When this void was realised, the Advi­sor to the Prime Minister on Parliamen­tary Affairs moved for immediate consid­eration of the bill for The PEC Authority constitution. Due to opposition concerns about the Minister’s qualification for the role of Advisor, Mr Shibli Faraz tabled the said bill in parliament, which was passed.

One of the major amendments to the Act was the elimination of the Chief Ex­ecutive Officer. Additionally, the role of the Ministry of Planning as an oversight body was replaced by the office of the Prime Minister. The Authority was also given the power to enforce the Act. In terms of how enforcement would be car­ried out, the Act is silent.

Authority has been disparaged since its inception, both in terms of its utility and efficacy. Nevertheless, most of it is un­called for; some of it is not. Without a vi­sion for the future, how can an authority work? The Government did not appoint a chairperson after the resignation. Inves­tors’ confidence was bound to be shaken by such a lack of political will.

At this juncture, we are back at square one and lamenting the Authority’s very existence. Currently, the Minis­ter of Planning, Development and Re­form maintains that this debacle in the ‘game-changer’ project is solely the re­sponsibility of the Authority. Thus, it would be best if a secretariat under his ministry was reinstated.

It is underlined that the Authority was specifically enacted to cater for the hur­dles faced by foreign nationals. If any­thing, the on-window arrangement is better equipped to deal with securi­ty concerns. Eliminating the Authority would be tantamount to disregarding the investors’ confidence and reinstat­ing their concerns.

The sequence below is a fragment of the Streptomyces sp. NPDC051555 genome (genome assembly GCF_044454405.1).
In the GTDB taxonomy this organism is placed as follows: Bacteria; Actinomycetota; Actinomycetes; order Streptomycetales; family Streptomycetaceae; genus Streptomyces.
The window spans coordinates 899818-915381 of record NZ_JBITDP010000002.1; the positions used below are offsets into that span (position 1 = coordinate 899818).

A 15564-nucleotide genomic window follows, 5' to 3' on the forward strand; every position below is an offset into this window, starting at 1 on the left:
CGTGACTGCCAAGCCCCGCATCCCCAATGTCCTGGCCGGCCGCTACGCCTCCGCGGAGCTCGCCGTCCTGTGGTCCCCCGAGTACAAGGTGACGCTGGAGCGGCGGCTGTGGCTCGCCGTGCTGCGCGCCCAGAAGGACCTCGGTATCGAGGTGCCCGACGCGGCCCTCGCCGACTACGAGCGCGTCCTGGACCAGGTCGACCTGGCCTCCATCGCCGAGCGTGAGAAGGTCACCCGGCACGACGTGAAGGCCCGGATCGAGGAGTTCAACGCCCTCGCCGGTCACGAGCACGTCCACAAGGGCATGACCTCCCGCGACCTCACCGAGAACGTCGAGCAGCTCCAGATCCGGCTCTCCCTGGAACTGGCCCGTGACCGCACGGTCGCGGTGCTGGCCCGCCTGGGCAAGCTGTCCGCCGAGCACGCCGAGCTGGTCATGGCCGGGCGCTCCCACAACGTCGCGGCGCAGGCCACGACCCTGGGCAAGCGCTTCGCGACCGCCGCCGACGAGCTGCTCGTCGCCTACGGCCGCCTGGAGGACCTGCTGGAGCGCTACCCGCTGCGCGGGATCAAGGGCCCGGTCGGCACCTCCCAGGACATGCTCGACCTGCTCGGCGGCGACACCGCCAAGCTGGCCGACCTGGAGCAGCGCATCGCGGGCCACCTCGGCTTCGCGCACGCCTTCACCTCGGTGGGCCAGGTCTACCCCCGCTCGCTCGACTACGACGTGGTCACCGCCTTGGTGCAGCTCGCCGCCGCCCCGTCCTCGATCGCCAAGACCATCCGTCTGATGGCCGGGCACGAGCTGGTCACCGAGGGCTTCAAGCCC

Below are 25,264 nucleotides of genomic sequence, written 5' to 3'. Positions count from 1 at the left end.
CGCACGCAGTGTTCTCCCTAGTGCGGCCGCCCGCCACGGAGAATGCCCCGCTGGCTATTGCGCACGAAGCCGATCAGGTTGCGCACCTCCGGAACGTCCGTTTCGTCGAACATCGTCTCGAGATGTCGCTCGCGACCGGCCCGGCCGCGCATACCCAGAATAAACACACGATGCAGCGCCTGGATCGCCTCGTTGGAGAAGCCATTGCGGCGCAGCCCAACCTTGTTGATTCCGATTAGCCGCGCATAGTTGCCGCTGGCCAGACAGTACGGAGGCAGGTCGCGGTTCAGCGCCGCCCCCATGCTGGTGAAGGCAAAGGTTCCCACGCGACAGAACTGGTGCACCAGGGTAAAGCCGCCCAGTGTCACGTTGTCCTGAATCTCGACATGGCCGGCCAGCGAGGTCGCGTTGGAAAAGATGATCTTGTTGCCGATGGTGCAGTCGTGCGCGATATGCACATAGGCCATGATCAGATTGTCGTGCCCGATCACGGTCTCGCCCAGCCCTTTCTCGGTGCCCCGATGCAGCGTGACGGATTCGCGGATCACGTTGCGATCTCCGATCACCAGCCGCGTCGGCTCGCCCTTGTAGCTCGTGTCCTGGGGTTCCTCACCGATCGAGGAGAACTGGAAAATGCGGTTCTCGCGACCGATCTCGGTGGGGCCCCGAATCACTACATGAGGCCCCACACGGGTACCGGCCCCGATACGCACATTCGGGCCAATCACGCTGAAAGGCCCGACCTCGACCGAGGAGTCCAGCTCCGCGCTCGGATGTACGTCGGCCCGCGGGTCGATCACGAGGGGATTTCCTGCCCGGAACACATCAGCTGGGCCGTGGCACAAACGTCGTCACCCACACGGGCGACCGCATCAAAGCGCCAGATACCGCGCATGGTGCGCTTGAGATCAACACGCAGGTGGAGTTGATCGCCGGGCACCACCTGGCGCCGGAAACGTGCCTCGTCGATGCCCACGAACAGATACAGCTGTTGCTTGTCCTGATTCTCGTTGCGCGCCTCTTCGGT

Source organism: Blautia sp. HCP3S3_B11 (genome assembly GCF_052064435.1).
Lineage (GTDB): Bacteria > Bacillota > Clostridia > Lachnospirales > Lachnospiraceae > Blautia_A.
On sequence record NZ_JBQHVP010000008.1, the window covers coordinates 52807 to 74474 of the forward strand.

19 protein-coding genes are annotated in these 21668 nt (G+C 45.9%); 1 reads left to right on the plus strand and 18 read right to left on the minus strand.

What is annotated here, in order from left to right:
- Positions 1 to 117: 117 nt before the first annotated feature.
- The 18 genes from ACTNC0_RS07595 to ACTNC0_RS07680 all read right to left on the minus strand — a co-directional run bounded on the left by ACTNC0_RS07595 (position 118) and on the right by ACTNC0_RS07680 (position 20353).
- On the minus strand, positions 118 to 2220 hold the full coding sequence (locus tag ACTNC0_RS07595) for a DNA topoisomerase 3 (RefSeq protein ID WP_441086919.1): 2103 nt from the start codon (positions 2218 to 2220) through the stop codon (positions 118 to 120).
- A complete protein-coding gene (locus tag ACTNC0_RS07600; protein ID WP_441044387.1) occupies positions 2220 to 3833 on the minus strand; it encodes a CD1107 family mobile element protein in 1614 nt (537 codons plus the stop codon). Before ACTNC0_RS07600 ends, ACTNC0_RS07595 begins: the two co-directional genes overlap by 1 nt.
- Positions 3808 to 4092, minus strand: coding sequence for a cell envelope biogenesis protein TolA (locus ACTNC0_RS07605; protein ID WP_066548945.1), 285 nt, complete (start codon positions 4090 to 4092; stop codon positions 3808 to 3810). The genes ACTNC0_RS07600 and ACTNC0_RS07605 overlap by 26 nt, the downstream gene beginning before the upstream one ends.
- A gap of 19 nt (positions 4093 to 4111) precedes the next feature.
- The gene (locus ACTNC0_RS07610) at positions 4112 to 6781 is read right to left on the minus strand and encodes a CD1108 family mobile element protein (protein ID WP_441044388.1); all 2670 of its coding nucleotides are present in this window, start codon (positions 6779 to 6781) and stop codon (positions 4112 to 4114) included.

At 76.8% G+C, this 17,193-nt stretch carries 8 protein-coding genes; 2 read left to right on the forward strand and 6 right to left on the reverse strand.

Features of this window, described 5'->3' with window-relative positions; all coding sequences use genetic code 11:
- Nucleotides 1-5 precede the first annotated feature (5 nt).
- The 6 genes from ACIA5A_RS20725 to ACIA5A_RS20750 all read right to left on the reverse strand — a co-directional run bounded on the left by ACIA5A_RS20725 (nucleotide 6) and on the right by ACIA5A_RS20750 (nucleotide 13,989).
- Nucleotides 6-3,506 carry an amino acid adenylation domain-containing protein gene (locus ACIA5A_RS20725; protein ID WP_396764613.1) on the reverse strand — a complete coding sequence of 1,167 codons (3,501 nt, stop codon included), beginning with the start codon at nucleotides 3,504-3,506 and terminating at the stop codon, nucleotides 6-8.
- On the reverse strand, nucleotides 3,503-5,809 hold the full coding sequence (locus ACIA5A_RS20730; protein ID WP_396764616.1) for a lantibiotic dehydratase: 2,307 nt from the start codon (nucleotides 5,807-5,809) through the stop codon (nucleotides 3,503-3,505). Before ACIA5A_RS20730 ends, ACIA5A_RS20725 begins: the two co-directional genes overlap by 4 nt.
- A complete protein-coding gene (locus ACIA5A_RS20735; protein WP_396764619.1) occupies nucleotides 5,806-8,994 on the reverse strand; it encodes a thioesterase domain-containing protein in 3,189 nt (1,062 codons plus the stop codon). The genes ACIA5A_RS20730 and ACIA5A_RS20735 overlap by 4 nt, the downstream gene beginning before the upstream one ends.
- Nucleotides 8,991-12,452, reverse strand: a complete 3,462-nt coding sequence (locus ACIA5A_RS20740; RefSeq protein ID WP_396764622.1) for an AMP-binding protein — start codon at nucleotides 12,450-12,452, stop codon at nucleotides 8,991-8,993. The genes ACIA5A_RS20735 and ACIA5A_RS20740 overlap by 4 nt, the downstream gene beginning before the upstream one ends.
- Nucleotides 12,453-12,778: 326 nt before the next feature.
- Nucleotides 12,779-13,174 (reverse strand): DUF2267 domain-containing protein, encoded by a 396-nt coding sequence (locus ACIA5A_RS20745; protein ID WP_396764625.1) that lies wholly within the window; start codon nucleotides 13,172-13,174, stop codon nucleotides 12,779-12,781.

Our habitual approach to dilemmas and lack of clarity in legislation reflects our failure to solve problems. Interna­tional investors look at the legal frame­work even before considering any op­portunity, though our countrymen are now accustomed to such insecurity. Due to the same reasons, Delaware, USA is deemed to be more business-friendly than Maryland, USA.

Our country has little chance of at­tracting foreign investment under these political circumstances, where a gov­ernment promises exemption from im­port taxes, and then withdraws it. For foreign investors to be attracted and provided with necessary assurances, a long-term policy is required. What about a charter for timely implementa­tion of agreed and established policies, where we don’t have to worry about the change of regime anymore?

Dr Syed Kaleem Imam and Hammad Rohila

Dr Syed Kaleem Imam is PhD in Politics-IR and Ex-Federal Secretary-IGP and Hammad Rohila is a corporate commercial lawyer.

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@KaleemImam and @H_Rohila.